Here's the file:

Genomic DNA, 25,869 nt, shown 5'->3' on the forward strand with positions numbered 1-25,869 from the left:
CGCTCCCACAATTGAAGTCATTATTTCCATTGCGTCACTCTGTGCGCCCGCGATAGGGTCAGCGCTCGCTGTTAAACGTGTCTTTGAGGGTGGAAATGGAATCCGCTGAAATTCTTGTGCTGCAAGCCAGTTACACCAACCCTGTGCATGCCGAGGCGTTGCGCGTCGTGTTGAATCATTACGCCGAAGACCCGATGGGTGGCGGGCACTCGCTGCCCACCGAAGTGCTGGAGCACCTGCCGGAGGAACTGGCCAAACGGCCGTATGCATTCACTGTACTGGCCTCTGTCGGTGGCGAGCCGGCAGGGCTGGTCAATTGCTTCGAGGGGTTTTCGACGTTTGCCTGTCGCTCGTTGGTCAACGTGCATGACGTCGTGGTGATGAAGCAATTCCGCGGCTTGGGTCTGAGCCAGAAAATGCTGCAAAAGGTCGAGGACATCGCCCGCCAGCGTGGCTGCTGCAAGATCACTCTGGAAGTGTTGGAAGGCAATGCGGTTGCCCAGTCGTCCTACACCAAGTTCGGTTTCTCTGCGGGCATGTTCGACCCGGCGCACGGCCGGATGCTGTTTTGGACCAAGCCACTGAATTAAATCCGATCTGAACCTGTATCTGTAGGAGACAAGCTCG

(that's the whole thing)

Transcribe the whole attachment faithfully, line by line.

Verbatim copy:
Genomic DNA, 25,869 nt, shown 5'->3' on the forward strand with positions numbered 1-25,869 from the left:
CGCTCCCACAATTGAAGTCATTATTTCCATTGCGTCACTCTGTGCGCCCGCGATAGGGTCAGCGCTCGCTGTTAAACGTGTCTTTGAGGGTGGAAATGGAATCCGCTGAAATTCTTGTGCTGCAAGCCAGTTACACCAACCCTGTGCATGCCGAGGCGTTGCGCGTCGTGTTGAATCATTACGCCGAAGACCCGATGGGTGGCGGGCACTCGCTGCCCACCGAAGTGCTGGAGCACCTGCCGGAGGAACTGGCCAAACGGCCGTATGCATTCACTGTACTGGCCTCTGTCGGTGGCGAGCCGGCAGGGCTGGTCAATTGCTTCGAGGGGTTTTCGACGTTTGCCTGTCGCTCGTTGGTCAACGTGCATGACGTCGTGGTGATGAAGCAATTCCGCGGCTTGGGTCTGAGCCAGAAAATGCTGCAAAAGGTCGAGGACATCGCCCGCCAGCGTGGCTGCTGCAAGATCACTCTGGAAGTGTTGGAAGGCAATGCGGTTGCCCAGTCGTCCTACACCAAGTTCGGTTTCTCTGCGGGCATGTTCGACCCGGCGCACGGCCGGATGCTGTTTTGGACCAAGCCACTGAATTAAATCCGATCTGAACCTGTATCTGTAGGAGACAAGCTCG